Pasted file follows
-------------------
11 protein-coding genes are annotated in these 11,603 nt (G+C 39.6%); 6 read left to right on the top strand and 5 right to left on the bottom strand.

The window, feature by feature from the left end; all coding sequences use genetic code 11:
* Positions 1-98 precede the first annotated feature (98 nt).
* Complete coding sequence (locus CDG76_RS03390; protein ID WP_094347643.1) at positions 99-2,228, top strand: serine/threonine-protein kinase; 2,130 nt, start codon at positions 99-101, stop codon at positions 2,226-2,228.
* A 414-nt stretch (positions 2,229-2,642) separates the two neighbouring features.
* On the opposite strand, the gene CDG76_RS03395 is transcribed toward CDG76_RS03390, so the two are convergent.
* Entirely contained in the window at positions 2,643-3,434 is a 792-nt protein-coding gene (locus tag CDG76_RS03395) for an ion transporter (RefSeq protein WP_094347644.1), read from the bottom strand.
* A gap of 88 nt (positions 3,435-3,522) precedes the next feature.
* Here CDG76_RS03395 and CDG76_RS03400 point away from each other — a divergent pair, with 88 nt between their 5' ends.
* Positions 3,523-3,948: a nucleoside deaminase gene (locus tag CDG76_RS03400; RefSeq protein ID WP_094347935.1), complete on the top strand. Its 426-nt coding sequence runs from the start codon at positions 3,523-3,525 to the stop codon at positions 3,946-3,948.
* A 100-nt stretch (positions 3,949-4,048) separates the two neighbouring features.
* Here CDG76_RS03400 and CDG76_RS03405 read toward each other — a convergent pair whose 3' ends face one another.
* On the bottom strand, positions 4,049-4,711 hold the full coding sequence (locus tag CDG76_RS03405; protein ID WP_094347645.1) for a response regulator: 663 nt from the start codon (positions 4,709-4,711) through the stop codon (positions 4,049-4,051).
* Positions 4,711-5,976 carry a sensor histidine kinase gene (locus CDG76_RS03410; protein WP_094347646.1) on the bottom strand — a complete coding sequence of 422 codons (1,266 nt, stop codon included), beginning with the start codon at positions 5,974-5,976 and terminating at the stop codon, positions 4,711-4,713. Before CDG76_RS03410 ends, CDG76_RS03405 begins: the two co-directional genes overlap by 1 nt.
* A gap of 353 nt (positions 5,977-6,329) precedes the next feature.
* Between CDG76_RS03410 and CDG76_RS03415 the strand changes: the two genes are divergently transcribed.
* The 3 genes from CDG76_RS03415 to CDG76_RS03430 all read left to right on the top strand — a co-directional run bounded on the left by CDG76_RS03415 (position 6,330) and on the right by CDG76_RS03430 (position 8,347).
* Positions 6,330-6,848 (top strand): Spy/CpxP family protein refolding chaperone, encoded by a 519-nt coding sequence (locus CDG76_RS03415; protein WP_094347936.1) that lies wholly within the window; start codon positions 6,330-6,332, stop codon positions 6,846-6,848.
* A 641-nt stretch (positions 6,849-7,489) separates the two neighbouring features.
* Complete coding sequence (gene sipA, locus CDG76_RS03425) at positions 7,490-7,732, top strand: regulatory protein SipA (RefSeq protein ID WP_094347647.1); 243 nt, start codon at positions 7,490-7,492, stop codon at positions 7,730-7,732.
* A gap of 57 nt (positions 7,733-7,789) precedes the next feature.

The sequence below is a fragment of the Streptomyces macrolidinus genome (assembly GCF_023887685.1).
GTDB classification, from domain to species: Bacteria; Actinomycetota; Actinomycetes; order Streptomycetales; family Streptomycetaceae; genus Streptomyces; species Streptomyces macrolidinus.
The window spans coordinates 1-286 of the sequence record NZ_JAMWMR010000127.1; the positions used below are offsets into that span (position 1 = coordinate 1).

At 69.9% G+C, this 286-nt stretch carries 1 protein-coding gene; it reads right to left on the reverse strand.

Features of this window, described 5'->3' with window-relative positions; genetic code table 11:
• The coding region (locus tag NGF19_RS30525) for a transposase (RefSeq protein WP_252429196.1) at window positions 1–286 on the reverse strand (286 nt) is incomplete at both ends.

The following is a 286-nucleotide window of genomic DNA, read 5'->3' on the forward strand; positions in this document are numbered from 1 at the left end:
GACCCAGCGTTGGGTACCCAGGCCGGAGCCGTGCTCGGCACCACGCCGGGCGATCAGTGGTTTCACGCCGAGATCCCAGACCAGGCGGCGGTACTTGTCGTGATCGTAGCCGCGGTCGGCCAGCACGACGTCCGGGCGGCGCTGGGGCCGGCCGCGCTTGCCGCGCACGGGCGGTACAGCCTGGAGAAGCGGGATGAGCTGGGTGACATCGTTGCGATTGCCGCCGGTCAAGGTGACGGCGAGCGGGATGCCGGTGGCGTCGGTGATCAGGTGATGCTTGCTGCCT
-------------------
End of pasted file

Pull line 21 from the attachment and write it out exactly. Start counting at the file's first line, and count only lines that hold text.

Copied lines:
* A gap of 57 nt (positions 7,733-7,789) precedes the next feature.